Pan-African Flag Raising Kicks Off Black History Month

The Unified Black Student Society raised the Pan-African flag on Thursday, Feb. 1, to launch the Black History Month celebration on Stockton's campus.

Galloway, N.J. — Did you know that the Pan-African flag was the first flag of cultural heritage to be permanently displayed in the Arts & Sciences Circle at Stockton University?

According to Haashim Smith-Johnson, an Admissions recruiter and former president of the Unified Black Student Society, the idea of having the flag raised for more than the month of February came out of the organization’s desire to make a statement on campus in 2017. He encouraged students to honor the organization’s legacy through decisive action when thinking of ways to make Stockton an inclusive campus for everyone.

“This one thought turned into action, which turned into Black Stockton history,” Smith-Johnson, who is currently staff advisor for UBSS, said. “Student leaders of UBSS and all of the other adjacent student organizations: no idea is outlandish. Please continue to represent the culture and advocate for yourself. Your future self, as well as future generations of marginalized Stockton students, will absolutely thank you.”

This was just one of many valuable lessons that attendees heard during the annual Black History Month Flag Raising on Thursday, Feb. 1. Following a beautiful rendition of the Black national anthem, “Lift Ev’ry Voice and Sing,” by student Lillian Nickels and professor of Music Beverly Vaughn, several speakers all had a common thread — the importance of acknowledging history that future generations will learn from and study.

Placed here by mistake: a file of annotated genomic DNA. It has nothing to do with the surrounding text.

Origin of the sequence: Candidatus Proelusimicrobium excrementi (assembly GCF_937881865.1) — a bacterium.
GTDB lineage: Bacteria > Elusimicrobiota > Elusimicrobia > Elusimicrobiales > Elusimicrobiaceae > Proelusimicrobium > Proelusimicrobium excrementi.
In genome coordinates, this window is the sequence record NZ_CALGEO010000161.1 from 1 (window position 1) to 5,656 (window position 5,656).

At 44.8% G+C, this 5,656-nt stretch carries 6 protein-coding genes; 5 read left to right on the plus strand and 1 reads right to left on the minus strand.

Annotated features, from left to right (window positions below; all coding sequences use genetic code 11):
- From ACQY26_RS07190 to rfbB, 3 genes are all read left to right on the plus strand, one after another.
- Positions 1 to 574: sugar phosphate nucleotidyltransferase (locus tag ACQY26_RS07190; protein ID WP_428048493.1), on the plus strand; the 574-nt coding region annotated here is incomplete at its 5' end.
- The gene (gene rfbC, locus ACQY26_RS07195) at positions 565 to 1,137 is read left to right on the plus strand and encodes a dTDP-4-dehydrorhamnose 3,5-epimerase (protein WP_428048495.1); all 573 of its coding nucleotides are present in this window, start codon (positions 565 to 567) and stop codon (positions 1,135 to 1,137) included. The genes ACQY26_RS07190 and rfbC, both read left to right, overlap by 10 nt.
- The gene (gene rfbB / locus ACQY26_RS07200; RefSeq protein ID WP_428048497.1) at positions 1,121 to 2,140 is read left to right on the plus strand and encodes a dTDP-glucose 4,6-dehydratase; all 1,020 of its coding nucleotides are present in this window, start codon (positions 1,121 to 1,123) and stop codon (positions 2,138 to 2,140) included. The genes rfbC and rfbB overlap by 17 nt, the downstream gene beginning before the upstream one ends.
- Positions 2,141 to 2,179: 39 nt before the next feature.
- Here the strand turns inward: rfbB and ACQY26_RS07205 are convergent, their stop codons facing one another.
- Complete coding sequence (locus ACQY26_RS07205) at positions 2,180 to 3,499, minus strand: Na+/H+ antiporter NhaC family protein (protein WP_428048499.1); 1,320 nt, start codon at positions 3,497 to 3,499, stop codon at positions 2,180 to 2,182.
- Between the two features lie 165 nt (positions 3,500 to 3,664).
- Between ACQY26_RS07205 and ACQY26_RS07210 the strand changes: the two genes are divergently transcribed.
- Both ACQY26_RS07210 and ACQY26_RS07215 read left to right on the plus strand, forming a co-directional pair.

In her remarks, Terricita Sass, Stockton’s executive vice president and chief of staff, boldly proclaimed that Black history is intrinsically tied to American history and that the absence of Black history is an ahistorical “distortion.” She implored the audience to learn more about prolific previous leaders, such as Carter G. Woodson, the creator of Black History Month’s predecessor “Black History Week;” Vera King Farris, the first Black female president in Stockton’s history and Juanita J. High, a former Stockton administrator and Foundation Board member.  

“Black history is like a great play. It is a musical and a movie. It takes you on a journey of self-determination, community support, struggle, perseverance, triumph, victory, family and pride, just to name a few, and I'm sure you can add to that list,” Sass said. “Black history is happening today, and it will happen tomorrow in spite of the challenges that we face. Students, intellectuals and scholars, the fact that you are here at Stockton is a testament to your own determination and your own history.” 

UBSS raised the flag to kick off BHM

EVP and Chief of Staff, Terricita Sass

Olutoyosi Aboderin

UBSS raised the flag to kick off BHM

Victoria Odeworitse

Ann Delva

Olutoyosi Aboderin, the dual-credit coordinator for the Africana Studies program, described the current climate of Black history being maligned in schools and diversity initiatives being dissolved and urged attendees to remember the true purpose of Black History Month.